Tag: SNAP

Science for Nature & People (SNAP) Accepting Proposals for New Working Groups

The call for new projects comes as SNAP announces 7 new Working Groups investigating science-based solutions to issues from better land-use decisions to reducing demand for ivory.

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The Successes and Unknowns of Conservation Ballot Initiatives

In the U.S., ballot initiatives generate about $2.4 billion for conservation every year. Could that number be even larger? Yes, argue the authors, but science has some work to do.

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Craig Groves Named SNAP Executive Director

The globally recognized conservation leader and Conservancy science veteran takes over the Science for Nature and People initiative.

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How to Make ‘Local’ Food Good Conservation, Too

Don’t assume that being a locavore or eating organic automatically makes you a better conservationist, says scientist Stacy Philpott. The data on food sustainability might surprise you.

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SNAP: Announcing Six New Working Groups & New RFP

Discover all the new issues the Science for Nature and People (SNAP) collaboration will be taking on — including urban water supplies, sustainable ag intensification and fracking’s impacts on water quality and quantity.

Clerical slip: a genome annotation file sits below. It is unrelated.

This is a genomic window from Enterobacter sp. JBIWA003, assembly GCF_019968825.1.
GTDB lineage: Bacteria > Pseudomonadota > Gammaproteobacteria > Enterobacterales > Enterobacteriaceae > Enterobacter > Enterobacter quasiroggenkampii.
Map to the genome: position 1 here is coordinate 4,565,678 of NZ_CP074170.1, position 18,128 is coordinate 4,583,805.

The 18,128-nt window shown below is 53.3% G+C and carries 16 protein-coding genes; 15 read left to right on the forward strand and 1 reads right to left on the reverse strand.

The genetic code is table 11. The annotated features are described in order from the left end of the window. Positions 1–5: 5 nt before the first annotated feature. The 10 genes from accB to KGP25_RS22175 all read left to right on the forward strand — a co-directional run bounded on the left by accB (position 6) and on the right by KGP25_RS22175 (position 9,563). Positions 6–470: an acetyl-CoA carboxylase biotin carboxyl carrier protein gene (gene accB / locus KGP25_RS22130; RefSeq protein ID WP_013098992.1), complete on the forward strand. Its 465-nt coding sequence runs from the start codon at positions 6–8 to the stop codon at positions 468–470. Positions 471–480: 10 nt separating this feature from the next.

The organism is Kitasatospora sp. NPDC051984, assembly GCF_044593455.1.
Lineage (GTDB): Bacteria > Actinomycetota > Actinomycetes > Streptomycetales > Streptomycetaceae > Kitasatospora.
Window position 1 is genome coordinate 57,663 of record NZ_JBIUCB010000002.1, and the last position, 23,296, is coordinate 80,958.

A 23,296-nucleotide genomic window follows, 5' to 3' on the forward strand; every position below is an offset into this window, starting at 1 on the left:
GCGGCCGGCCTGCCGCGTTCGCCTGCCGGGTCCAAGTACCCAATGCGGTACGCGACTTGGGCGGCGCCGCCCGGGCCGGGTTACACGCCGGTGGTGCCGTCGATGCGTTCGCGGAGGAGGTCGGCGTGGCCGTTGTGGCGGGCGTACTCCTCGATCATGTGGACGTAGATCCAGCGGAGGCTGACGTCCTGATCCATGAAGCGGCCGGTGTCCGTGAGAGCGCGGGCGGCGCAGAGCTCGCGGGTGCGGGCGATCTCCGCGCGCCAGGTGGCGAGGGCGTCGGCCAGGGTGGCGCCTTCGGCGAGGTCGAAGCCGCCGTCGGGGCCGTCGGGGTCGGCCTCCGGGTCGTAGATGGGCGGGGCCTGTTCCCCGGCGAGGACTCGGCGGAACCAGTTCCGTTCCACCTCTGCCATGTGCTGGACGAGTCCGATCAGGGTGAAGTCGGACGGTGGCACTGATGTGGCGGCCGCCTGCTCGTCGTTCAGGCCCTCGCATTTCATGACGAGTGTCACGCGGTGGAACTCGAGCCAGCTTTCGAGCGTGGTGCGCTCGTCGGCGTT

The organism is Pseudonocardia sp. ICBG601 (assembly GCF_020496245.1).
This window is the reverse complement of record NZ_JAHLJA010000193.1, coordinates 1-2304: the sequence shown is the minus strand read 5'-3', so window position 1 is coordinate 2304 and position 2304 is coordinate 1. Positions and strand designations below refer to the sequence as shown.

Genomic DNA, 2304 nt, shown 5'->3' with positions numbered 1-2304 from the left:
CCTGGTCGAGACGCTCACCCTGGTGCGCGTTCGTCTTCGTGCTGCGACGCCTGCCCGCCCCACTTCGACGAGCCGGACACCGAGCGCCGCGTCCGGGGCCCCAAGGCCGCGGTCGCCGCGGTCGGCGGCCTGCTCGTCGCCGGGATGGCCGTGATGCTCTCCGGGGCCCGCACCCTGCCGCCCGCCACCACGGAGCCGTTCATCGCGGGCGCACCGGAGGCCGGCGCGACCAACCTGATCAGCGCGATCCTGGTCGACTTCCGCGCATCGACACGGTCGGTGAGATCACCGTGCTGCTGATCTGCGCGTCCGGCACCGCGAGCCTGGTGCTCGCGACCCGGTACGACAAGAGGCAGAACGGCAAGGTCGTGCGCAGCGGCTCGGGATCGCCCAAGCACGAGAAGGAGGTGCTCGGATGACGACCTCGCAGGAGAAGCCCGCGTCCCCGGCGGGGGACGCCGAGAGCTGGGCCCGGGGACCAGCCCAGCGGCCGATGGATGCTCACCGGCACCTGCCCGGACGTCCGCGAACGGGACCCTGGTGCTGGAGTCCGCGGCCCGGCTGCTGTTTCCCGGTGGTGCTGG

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Toward Decolonizing Conservation

British Columbia’s Haida Gwaii archipelago seems pristine. But colonization and cultural genocide often haunts such places — and conservation ignores those histories at its peril, argues Phil Levin.

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Working with Farmers and Nature

Agriculture presents one of the most difficult challenges for conservation. What if we could improve our food supply by taking lessons from nature rather than continually struggling against it?

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Nature & Prosperity: The Evidence We Still Need & The Right Questions to Ask

Conservation has very little evidence about whether its interventions are relevant to people, says Paul Ferraro. But we could gather that evidence — if we can learn the lessons of other scientific fields.

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Beyond Magic: Why SNAP Can Help Us Solve Wicked Problems

The new Science for Nature and People collaborative has unprecedented power to address some of the world’s wicked problems, says Conservancy Chief Scientist and SNAP Acting Director Peter Kareiva.

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